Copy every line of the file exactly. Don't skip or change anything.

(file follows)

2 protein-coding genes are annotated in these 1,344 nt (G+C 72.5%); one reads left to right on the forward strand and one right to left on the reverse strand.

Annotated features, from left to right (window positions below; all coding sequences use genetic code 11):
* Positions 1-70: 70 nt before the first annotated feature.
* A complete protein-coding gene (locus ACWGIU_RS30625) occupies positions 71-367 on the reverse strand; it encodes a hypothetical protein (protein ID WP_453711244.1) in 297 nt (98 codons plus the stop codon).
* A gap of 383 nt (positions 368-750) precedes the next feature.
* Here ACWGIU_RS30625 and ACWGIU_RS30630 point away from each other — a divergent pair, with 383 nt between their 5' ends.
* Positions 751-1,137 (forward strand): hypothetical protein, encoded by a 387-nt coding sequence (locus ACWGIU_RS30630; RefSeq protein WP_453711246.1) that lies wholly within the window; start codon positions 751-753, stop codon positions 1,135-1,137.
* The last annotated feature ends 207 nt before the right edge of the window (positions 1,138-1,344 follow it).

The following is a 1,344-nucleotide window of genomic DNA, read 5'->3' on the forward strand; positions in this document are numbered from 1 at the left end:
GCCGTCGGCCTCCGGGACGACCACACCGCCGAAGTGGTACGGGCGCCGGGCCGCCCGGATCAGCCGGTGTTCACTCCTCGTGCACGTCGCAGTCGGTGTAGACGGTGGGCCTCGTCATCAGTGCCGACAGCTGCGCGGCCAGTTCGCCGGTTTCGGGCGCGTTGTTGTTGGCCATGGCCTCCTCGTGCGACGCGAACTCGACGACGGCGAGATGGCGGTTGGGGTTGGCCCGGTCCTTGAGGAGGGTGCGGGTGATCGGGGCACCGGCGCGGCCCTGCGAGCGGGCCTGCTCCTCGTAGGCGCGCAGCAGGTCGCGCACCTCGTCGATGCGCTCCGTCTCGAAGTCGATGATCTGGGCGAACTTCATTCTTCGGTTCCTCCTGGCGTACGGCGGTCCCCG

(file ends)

2 protein-coding genes are annotated in these 1,344 nt (G+C 72.5%); one reads left to right on the forward strand and one right to left on the reverse strand.

Annotated features, from left to right (window positions below; all coding sequences use genetic code 11):
* Positions 1-70: 70 nt before the first annotated feature.
* A complete protein-coding gene (locus ACWGIU_RS30625) occupies positions 71-367 on the reverse strand; it encodes a hypothetical protein (protein ID WP_453711244.1) in 297 nt (98 codons plus the stop codon).
* A gap of 383 nt (positions 368-750) precedes the next feature.
* Here ACWGIU_RS30625 and ACWGIU_RS30630 point away from each other — a divergent pair, with 383 nt between their 5' ends.
* Positions 751-1,137 (forward strand): hypothetical protein, encoded by a 387-nt coding sequence (locus ACWGIU_RS30630; RefSeq protein WP_453711246.1) that lies wholly within the window; start codon positions 751-753, stop codon positions 1,135-1,137.
* The last annotated feature ends 207 nt before the right edge of the window (positions 1,138-1,344 follow it).

The following is a 1,344-nucleotide window of genomic DNA, read 5'->3' on the forward strand; positions in this document are numbered from 1 at the left end:
GCCGTCGGCCTCCGGGACGACCACACCGCCGAAGTGGTACGGGCGCCGGGCCGCCCGGATCAGCCGGTGTTCACTCCTCGTGCACGTCGCAGTCGGTGTAGACGGTGGGCCTCGTCATCAGTGCCGACAGCTGCGCGGCCAGTTCGCCGGTTTCGGGCGCGTTGTTGTTGGCCATGGCCTCCTCGTGCGACGCGAACTCGACGACGGCGAGATGGCGGTTGGGGTTGGCCCGGTCCTTGAGGAGGGTGCGGGTGATCGGGGCACCGGCGCGGCCCTGCGAGCGGGCCTGCTCCTCGTAGGCGCGCAGCAGGTCGCGCACCTCGTCGATGCGCTCCGTCTCGAAGTCGATGATCTGGGCGAACTTCATTCTTCGGTTCCTCCTGGCGTACGGCGGTCCCCG